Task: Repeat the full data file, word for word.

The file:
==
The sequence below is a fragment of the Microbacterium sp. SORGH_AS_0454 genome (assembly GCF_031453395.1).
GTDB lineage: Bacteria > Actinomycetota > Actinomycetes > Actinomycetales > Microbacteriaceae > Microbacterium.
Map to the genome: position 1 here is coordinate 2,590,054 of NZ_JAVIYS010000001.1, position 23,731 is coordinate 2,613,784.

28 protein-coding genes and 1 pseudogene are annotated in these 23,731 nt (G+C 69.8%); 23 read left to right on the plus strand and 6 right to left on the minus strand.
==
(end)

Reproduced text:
The sequence below is a fragment of the Microbacterium sp. SORGH_AS_0454 genome (assembly GCF_031453395.1).
GTDB lineage: Bacteria > Actinomycetota > Actinomycetes > Actinomycetales > Microbacteriaceae > Microbacterium.
Map to the genome: position 1 here is coordinate 2,590,054 of NZ_JAVIYS010000001.1, position 23,731 is coordinate 2,613,784.

28 protein-coding genes and 1 pseudogene are annotated in these 23,731 nt (G+C 69.8%); 23 read left to right on the plus strand and 6 right to left on the minus strand.